Americans are living through turbulent times. From 9/11 to the Great Recession to the recent pandemic, not to mention the rise of populist political movements on the right and left, norms and institutions are being challenged by events—and from within.
Many aspects of American life have been changing rapidly. Particularly in the last two decades, everything from ideas about gender and race to the role of religion in people’s lives has been evolving, at times with great speed. These and other trends have been amplified by new technologies, especially social media.
Perhaps most significantly, many of the liberal ideas and institutions that defined American life in the 20th century and drove beneficial economic and social change—if unevenly—increasingly have less currency. Young Americans in particular are more skeptical of core liberal values, including capitalism and even democracy.
Meanwhile, many people, while unhappy with aspects of the status quo, are scared by much of the turbulence that seems to threaten it. This raises a host of questions. Do our institutions need to be not just reformed but fundamentally changed? Are the ideas and values that have traditionally underpinned these institutions no longer suitable as a foundation for ordering our society? Has the liberal ethos simply run its natural course, to be overtaken now by something else?
It’s important to ask these questions—but it’s even more important to show why we must answer each in the negative. Our institutions and our values are more than adequate to the task of effective self-governance, if we are willing to take on the hard work that protecting and renewing them requires.
This is not to say that liberal values and institutions are perfect or, as our long history demonstrates, that they always have adequately served all Americans. But, to paraphrase Winston Churchill’s defense of democracy, they are the worst except for all the others. They are worth not only preserving and defending, but strengthening.
And yet, just saying so is inadequate. Many people perceive something to be deeply wrong, and telling them to keep quiet and accept the status quo will only make the problem worse. So, what should we do?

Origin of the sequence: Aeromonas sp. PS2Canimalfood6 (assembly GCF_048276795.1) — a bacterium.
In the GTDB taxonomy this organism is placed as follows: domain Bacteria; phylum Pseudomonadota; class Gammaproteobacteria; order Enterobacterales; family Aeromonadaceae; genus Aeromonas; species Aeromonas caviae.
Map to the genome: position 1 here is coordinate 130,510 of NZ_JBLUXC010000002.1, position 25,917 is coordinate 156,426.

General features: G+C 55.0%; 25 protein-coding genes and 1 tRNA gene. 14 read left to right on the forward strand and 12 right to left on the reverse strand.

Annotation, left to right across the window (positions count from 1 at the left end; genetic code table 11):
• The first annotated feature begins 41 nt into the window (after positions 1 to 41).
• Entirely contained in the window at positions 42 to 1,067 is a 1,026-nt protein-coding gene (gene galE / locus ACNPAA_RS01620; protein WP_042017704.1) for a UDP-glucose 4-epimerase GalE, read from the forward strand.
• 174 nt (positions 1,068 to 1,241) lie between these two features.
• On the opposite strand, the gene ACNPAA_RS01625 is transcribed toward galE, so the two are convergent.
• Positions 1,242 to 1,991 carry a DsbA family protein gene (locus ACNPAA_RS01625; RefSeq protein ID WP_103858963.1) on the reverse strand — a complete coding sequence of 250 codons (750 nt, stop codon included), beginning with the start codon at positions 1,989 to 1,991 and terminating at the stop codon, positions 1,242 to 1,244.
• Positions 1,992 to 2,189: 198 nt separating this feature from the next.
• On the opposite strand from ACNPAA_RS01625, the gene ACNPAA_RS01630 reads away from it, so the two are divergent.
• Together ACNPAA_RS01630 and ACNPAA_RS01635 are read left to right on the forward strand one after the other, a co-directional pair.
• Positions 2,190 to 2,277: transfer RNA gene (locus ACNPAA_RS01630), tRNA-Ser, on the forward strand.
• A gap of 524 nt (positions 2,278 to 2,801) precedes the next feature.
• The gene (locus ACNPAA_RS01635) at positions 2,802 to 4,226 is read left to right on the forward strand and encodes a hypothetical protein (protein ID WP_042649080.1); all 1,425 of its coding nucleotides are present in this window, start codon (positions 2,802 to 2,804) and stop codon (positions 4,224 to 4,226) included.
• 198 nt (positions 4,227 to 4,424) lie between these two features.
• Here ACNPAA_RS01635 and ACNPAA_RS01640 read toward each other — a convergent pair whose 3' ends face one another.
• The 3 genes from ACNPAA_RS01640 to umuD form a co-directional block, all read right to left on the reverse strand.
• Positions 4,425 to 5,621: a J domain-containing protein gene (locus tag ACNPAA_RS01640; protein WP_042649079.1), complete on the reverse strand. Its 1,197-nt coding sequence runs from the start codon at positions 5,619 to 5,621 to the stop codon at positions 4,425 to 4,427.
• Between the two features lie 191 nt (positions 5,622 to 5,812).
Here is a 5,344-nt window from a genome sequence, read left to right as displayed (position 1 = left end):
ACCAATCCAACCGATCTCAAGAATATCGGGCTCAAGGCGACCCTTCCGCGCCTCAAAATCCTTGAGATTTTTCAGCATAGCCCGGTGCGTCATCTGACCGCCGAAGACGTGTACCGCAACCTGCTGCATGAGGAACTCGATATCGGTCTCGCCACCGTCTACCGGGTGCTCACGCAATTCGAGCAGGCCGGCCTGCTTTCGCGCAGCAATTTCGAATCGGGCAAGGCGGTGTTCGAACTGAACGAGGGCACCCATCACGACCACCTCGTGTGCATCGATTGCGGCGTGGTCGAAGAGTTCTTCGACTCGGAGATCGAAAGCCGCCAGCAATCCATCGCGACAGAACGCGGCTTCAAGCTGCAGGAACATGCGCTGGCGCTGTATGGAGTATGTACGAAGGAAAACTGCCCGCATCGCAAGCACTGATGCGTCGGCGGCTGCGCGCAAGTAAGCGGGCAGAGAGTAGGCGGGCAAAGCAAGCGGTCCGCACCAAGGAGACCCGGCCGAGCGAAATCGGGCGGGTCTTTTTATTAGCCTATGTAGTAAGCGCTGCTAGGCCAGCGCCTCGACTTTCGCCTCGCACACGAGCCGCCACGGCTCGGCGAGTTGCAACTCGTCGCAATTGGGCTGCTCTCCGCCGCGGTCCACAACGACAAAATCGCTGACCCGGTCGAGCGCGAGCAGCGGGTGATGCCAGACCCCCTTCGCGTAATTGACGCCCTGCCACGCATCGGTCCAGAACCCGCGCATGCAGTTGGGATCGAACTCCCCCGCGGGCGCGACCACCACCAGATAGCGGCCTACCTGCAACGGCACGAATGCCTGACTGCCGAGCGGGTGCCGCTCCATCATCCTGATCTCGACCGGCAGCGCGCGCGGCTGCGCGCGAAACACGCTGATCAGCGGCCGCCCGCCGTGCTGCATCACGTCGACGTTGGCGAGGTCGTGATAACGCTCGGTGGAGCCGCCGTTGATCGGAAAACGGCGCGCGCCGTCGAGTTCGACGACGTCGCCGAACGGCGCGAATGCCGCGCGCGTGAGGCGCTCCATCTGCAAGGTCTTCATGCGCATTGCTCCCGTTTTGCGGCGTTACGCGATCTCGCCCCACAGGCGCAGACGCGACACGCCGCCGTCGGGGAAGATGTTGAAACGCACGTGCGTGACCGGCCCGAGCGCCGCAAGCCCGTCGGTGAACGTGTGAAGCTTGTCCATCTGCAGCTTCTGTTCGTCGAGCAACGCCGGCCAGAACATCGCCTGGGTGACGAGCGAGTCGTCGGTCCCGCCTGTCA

A Commitment to Discourse
Today’s turbulence is accompanied by many thousands of voices, both within and outside the established media. So why, in such a crowded media landscape, should the Mercatus Center invest time and resources in creating yet another magazine? Maybe a better question is, can we make a real and positive difference? Can we have an impact, not just on public policy, academia, and the national media, but on the small business owners, nurses, factory workers, clergy, parents, civic leaders, and others who do the bulk of the day-to-day work that moves our society and economy forward?
We believe so. We are launching Discourse, an online magazine, with the aim of providing (with apologies to Maimonides) a guide for the perplexed, a place where readers with different perspectives and from various walks of life can make better sense of our confused and restless times and find new ways to think about the problems they see threatening our freedoms and our prosperity. In other words, Discourse is first and foremost about discourse: the free exchange of ideas in the hope of getting to a productive truth.
To do this, we are committed to looking at society’s problems and challenges with great clarity and intellectual honesty and without the cant that characterizes so much of today’s public conversation. We will approach this task with humility, understanding that we don’t have all the answers. This means being open to a diverse range of thought, knowing that good ideas incubate best in a competitive environment where writers and readers feel free to question or challenge any assumption without fear of opprobrium or insult. After all, no one is ever insulted into changing their mind.
At the same time, our editorial policy will always be to defend and promote the liberal ideas and values that have helped create the most free and prosperous societies on earth. These include freedom of thought, speech, and worship; respect and tolerance for different kinds of people and different views; free markets and open trade; a belief in the importance of civil society and the role it plays in creating communities where people can prosper and flourish; a commitment to the importance of open inquiry and intellectual integrity; and the view that government works best when it is limited, respects and promotes the rule of law, and operates close to the governed.
Many of these liberal values are under assault from different ideological corners. Fortunately, people of different political stripes are working together to defend these time-tested truths—to reform our institutions, not reject them. Defending classical liberal values is not a progressive, conservative, or libertarian project; it is an American project, and we look forward to publishing work by people of different ideological strains who share a commitment to the liberal order.
That said, not everything you read in Discourse will directly concern the defense of liberal values. We will publish pieces on a wide variety of different topics, from culture and society to economics and politics. In addition, we will be open to writers who seek to deeply examine and even question aspects of liberal thinking, so long as it is done in the spirit of respect and free inquiry. However, the classical liberal ideas that we see as the cornerstone of a healthy and prosperous society will ultimately be this magazine’s North Star.
We hope you become a regular reader of Discourse because the magazine embodies the meaning of its name and offers a rich interchange of ideas. We also hope that you join the discourse, letting us know what you think about anything we publish . . . or anything at all.